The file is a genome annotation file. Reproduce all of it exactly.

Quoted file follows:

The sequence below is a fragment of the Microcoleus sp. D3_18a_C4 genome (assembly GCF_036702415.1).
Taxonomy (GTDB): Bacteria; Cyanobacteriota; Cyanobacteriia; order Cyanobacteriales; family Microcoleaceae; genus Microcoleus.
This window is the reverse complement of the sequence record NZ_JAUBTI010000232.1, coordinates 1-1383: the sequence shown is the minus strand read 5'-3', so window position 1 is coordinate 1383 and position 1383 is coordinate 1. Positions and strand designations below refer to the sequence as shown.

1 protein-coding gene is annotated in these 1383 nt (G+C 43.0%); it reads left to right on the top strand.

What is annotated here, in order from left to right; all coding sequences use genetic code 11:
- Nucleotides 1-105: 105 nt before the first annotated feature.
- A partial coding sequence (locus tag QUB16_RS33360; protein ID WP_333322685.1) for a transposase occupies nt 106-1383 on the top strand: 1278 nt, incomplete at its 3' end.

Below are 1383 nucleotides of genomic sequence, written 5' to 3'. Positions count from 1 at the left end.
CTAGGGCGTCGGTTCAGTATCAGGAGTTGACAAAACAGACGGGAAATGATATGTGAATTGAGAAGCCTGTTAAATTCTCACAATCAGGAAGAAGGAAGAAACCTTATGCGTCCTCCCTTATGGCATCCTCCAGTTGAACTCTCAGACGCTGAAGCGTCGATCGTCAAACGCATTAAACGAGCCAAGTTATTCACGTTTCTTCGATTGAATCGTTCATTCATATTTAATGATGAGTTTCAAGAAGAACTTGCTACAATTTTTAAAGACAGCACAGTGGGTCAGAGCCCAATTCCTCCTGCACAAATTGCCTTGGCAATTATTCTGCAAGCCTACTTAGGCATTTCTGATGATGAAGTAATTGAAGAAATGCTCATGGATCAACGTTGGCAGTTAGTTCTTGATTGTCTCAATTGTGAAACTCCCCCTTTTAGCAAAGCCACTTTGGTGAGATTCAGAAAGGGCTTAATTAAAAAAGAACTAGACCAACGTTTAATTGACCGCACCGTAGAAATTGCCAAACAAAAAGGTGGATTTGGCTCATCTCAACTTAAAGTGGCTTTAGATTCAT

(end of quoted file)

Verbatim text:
The sequence below is a fragment of the Microcoleus sp. D3_18a_C4 genome (assembly GCF_036702415.1).
Taxonomy (GTDB): Bacteria; Cyanobacteriota; Cyanobacteriia; order Cyanobacteriales; family Microcoleaceae; genus Microcoleus.
This window is the reverse complement of the sequence record NZ_JAUBTI010000232.1, coordinates 1-1383: the sequence shown is the minus strand read 5'-3', so window position 1 is coordinate 1383 and position 1383 is coordinate 1. Positions and strand designations below refer to the sequence as shown.

1 protein-coding gene is annotated in these 1383 nt (G+C 43.0%); it reads left to right on the top strand.

What is annotated here, in order from left to right; all coding sequences use genetic code 11:
- Nucleotides 1-105: 105 nt before the first annotated feature.
- A partial coding sequence (locus tag QUB16_RS33360; protein ID WP_333322685.1) for a transposase occupies nt 106-1383 on the top strand: 1278 nt, incomplete at its 3' end.

Below are 1383 nucleotides of genomic sequence, written 5' to 3'. Positions count from 1 at the left end.
CTAGGGCGTCGGTTCAGTATCAGGAGTTGACAAAACAGACGGGAAATGATATGTGAATTGAGAAGCCTGTTAAATTCTCACAATCAGGAAGAAGGAAGAAACCTTATGCGTCCTCCCTTATGGCATCCTCCAGTTGAACTCTCAGACGCTGAAGCGTCGATCGTCAAACGCATTAAACGAGCCAAGTTATTCACGTTTCTTCGATTGAATCGTTCATTCATATTTAATGATGAGTTTCAAGAAGAACTTGCTACAATTTTTAAAGACAGCACAGTGGGTCAGAGCCCAATTCCTCCTGCACAAATTGCCTTGGCAATTATTCTGCAAGCCTACTTAGGCATTTCTGATGATGAAGTAATTGAAGAAATGCTCATGGATCAACGTTGGCAGTTAGTTCTTGATTGTCTCAATTGTGAAACTCCCCCTTTTAGCAAAGCCACTTTGGTGAGATTCAGAAAGGGCTTAATTAAAAAAGAACTAGACCAACGTTTAATTGACCGCACCGTAGAAATTGCCAAACAAAAAGGTGGATTTGGCTCATCTCAACTTAAAGTGGCTTTAGATTCAT